Experts at the University of Granada have developed a lie detector test that monitors the temperature of the face to distinguish between true and false statements. The study has revealed that when a person is telling a lie, their nose actually shrinks from a drop in temperature.
According to the researchers, the test is the “world’s most reliable lie detector,” with an accuracy rate that is ten percent higher than widely-used polygraph tests.
When someone is lying, the temperature of the tip of their nose drops by up to 1.2 degrees Celsius, while the temperature of their forehead rises by up to 1.5 degrees Celsius. The greater the temperature disparity between these two facial regions, the greater the likelihood that the individual is not telling the truth.
“One has to think in order to lie, which rises the temperature of the forehead,” said study lead author Dr. Emilio Gómez Milán. “At the same time we feel anxious, which lowers the temperature of the nose.”
Although the change is not noticeable to the human eye, the fluctuation in temperature causes the nose to slightly shrink.
The investigation was focused on 60 students who were scanned using thermal imaging technology while they completed a number of tasks. For example, the participants placed a 3-4 minute phone call during which they told a significant lie to a close friend, parent, or partner.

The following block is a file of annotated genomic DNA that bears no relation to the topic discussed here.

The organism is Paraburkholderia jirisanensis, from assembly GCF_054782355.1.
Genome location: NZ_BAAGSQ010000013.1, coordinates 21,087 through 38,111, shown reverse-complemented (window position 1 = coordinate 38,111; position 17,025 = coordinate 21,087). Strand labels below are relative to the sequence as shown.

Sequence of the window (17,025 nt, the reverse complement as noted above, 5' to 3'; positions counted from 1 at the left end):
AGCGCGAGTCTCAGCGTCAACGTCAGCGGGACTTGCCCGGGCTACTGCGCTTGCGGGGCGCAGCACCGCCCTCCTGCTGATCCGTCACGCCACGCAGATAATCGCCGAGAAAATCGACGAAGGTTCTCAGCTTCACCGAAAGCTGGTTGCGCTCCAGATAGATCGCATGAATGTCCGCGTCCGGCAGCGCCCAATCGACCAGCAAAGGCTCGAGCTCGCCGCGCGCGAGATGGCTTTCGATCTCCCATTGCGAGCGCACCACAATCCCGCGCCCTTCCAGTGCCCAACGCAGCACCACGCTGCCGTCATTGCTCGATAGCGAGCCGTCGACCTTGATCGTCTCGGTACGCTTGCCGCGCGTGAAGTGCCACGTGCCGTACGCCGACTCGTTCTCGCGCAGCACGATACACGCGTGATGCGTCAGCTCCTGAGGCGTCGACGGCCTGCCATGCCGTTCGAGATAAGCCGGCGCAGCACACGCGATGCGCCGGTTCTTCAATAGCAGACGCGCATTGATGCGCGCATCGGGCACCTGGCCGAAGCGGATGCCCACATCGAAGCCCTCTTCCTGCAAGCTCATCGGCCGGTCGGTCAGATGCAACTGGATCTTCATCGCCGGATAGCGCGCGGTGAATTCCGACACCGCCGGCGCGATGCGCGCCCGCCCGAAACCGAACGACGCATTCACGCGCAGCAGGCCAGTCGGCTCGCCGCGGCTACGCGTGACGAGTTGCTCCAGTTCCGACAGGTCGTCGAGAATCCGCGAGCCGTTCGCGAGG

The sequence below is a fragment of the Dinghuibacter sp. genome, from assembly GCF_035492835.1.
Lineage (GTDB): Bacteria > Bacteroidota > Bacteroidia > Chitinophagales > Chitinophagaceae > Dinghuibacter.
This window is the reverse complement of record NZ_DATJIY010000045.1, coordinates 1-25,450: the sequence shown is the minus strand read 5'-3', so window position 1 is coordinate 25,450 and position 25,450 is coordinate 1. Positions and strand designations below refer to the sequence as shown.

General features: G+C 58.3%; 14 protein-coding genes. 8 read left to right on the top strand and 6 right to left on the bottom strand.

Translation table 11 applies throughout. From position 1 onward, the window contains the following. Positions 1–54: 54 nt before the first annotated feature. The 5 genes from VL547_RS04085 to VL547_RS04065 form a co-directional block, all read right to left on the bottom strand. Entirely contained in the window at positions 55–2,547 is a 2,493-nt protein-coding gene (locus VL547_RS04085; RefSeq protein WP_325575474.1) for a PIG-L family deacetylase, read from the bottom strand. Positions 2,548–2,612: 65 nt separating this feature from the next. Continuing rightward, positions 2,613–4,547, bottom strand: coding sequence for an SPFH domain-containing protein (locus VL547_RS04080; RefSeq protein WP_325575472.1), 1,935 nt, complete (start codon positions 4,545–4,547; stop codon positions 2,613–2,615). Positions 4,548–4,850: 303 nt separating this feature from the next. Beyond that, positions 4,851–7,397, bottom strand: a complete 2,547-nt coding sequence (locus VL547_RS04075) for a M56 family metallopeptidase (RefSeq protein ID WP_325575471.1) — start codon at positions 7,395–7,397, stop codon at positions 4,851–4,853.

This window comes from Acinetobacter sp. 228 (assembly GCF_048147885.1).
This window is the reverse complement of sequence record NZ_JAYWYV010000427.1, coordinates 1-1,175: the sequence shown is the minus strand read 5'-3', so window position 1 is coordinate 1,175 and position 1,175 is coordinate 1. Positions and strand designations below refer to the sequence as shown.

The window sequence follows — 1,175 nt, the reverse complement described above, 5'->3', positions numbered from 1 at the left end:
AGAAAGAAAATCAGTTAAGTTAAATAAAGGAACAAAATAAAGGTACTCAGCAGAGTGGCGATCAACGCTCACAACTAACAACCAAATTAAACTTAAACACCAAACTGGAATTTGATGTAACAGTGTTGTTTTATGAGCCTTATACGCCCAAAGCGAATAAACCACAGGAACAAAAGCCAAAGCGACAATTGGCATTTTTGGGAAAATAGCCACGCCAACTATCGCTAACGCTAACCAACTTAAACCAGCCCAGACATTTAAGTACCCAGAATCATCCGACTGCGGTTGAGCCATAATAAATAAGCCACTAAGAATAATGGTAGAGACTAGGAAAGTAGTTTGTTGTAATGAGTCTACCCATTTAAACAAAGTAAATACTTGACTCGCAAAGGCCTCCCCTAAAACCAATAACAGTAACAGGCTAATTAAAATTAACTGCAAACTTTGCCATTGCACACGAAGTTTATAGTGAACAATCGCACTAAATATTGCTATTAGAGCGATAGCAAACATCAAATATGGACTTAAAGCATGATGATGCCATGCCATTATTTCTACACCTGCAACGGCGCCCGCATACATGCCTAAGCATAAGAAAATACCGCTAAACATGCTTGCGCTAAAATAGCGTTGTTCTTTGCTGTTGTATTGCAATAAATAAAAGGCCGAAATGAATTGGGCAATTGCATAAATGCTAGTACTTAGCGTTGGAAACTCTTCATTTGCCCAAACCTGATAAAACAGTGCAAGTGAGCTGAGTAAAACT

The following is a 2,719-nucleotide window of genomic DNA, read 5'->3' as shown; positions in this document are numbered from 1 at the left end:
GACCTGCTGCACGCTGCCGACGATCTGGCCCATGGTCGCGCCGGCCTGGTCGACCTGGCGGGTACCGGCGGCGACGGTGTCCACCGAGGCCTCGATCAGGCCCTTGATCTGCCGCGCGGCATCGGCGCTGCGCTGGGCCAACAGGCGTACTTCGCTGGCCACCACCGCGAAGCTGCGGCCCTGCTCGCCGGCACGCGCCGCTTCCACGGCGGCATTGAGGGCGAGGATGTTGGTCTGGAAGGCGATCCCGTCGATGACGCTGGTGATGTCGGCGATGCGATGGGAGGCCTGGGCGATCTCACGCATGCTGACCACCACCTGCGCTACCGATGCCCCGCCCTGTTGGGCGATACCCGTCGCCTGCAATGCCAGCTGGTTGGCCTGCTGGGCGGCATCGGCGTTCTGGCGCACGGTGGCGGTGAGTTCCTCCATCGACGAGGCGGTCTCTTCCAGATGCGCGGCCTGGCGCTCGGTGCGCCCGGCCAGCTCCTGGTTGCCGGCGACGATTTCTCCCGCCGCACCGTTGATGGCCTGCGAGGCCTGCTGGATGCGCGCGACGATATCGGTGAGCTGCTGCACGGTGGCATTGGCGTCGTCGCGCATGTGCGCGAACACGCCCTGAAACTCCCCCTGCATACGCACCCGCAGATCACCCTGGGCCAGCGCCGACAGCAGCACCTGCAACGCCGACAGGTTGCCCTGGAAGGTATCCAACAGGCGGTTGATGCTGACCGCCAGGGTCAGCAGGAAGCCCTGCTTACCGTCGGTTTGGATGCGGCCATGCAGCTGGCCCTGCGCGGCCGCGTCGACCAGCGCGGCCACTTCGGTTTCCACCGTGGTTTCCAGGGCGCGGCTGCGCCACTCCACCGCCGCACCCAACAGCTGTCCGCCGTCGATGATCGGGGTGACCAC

A control group watched distressing videos that showed car accidents and mutilated bodies on a computer screen. These participants were also monitored using a thermal camera as they described what they were watching to someone over the phone.
“In both cases, the circumstances made them feel anxious,” said Dr. Gómez Milán. “But the experimental group experienced the so‑called ‘Pinocchio Effect’ in the nose and the effect of ‘mental effort’ in the forehead, which allowed us to monitor the lie.”
The study results showed that the thermal imaging techniques successfully detected lies 80 percent of the time, which is more accurate than any lie detector test available.
“With this method we have achieved to increase accuracy and reduce the occurrence of ‘false positives,’ something that is frequent with other methods such as the polygraph.”
Dr. Gómez Milán explained that current police interrogation methods could be combined with thermal imaging for the most reliable results.
“The ideal case would be to combine both methods, strategic interviewing and thermography, moving our system to, for example, police stations, airports or refugee camps,” said Dr. Gómez Milán. “That way, it would be possible to detect if a criminal is lying or to know the true intentions of people trying to cross the border between two countries.”